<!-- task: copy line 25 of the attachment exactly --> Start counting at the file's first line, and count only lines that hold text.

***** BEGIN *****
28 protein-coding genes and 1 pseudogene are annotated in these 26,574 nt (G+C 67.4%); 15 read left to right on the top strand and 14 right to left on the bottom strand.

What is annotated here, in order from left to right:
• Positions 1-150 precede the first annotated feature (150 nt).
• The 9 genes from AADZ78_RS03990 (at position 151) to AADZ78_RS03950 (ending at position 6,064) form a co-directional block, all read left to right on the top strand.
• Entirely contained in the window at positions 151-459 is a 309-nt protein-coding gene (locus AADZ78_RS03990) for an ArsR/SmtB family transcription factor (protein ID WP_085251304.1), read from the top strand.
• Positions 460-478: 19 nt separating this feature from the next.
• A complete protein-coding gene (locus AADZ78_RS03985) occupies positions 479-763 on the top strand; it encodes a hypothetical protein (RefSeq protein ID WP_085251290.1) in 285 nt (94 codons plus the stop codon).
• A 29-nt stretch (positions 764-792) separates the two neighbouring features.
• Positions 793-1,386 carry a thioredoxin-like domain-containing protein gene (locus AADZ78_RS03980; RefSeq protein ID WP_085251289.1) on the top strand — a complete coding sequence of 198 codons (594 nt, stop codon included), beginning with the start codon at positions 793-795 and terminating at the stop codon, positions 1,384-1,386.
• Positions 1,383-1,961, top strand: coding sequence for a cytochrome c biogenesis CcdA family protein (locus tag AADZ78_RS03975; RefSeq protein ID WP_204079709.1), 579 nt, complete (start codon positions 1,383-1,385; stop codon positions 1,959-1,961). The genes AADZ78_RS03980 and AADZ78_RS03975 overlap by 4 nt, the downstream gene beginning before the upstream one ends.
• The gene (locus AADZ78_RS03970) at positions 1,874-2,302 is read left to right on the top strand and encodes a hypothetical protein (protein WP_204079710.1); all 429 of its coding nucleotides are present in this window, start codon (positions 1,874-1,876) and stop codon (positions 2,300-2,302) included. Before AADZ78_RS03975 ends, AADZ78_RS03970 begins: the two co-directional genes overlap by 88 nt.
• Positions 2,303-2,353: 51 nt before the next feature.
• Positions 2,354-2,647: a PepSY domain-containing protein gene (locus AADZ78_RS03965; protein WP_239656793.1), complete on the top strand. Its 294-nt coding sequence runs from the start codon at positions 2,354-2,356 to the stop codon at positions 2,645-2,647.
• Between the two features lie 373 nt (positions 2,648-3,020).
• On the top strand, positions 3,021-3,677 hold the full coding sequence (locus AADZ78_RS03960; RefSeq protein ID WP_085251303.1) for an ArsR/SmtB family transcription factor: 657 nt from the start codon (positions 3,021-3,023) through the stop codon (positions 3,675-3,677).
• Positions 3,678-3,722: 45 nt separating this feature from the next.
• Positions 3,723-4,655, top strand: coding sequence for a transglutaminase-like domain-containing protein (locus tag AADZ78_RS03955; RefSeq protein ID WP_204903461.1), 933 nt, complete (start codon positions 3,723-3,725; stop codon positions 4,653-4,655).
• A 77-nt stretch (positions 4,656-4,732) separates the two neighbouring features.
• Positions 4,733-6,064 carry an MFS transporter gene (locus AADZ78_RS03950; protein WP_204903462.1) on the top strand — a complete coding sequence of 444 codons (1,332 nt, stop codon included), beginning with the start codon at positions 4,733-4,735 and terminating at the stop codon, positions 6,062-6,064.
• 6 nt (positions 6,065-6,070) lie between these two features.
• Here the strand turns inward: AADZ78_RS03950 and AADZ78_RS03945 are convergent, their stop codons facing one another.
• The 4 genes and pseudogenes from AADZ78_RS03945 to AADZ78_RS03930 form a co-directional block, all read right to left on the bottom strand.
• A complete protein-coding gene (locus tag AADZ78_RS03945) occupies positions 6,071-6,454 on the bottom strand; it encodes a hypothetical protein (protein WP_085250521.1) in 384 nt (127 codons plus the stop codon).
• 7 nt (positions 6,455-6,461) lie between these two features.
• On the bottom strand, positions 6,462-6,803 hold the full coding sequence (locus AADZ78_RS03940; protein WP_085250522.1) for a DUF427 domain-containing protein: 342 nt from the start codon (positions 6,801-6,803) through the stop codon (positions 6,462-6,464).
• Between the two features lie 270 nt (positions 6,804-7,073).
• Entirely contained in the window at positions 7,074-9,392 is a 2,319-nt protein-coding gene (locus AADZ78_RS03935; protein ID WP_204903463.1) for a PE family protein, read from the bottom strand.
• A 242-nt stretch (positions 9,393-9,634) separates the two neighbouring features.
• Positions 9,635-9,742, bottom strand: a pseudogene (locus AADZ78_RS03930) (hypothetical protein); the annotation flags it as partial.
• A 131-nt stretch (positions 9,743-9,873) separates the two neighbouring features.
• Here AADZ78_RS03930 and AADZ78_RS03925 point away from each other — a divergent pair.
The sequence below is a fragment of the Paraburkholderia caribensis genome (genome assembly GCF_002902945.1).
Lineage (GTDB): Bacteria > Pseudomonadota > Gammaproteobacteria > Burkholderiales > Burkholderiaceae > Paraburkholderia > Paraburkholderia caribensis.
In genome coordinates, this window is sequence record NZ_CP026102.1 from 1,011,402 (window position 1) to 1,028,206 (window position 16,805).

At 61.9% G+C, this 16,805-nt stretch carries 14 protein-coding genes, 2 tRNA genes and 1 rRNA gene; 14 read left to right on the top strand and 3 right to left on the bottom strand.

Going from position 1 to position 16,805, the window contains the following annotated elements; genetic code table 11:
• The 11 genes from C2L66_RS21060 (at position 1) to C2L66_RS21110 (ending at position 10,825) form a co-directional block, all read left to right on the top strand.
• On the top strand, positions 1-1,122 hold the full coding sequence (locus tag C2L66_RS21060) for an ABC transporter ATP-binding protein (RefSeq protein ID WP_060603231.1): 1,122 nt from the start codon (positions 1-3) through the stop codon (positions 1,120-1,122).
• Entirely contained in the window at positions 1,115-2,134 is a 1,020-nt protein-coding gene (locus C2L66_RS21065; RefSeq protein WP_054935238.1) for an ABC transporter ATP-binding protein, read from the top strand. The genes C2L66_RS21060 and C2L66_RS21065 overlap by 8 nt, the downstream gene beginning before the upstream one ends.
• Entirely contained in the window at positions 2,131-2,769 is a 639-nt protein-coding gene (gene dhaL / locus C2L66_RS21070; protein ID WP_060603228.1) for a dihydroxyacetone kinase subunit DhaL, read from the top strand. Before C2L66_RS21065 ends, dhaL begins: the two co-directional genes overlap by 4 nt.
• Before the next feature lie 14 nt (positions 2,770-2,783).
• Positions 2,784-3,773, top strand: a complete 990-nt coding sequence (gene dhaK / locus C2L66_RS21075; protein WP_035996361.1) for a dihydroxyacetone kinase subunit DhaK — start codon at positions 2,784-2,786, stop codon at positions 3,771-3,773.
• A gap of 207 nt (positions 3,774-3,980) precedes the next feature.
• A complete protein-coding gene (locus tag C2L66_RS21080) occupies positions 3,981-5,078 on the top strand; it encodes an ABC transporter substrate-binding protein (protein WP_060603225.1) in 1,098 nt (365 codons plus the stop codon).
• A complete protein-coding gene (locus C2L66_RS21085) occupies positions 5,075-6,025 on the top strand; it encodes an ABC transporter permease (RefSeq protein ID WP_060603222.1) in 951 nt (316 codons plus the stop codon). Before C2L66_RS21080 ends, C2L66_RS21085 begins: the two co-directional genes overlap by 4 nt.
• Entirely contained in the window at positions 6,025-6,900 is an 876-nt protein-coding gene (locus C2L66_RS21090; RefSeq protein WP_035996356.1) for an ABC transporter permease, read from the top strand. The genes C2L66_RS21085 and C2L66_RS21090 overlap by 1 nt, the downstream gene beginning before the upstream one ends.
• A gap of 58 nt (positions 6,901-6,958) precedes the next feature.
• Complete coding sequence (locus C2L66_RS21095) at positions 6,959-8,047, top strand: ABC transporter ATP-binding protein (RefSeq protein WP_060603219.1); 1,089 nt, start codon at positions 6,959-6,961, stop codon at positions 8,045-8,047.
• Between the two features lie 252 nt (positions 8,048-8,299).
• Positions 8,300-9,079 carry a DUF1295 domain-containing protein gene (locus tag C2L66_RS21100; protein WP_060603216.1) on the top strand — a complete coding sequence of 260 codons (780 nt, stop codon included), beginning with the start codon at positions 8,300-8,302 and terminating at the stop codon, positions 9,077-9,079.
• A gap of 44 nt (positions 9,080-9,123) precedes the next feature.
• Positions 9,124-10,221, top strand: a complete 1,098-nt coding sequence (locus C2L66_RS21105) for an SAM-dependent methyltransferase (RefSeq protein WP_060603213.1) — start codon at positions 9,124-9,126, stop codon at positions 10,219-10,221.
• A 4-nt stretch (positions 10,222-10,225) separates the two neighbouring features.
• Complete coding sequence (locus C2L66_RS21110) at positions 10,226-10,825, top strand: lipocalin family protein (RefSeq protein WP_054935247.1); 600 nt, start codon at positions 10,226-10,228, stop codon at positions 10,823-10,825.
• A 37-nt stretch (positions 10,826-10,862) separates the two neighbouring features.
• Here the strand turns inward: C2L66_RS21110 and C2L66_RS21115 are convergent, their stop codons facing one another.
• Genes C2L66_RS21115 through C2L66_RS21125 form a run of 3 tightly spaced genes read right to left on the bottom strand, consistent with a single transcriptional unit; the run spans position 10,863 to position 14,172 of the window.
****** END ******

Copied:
• On the bottom strand, positions 6,462-6,803 hold the full coding sequence (locus AADZ78_RS03940; protein WP_085250522.1) for a DUF427 domain-containing protein: 342 nt from the start codon (positions 6,801-6,803) through the stop codon (positions 6,462-6,464).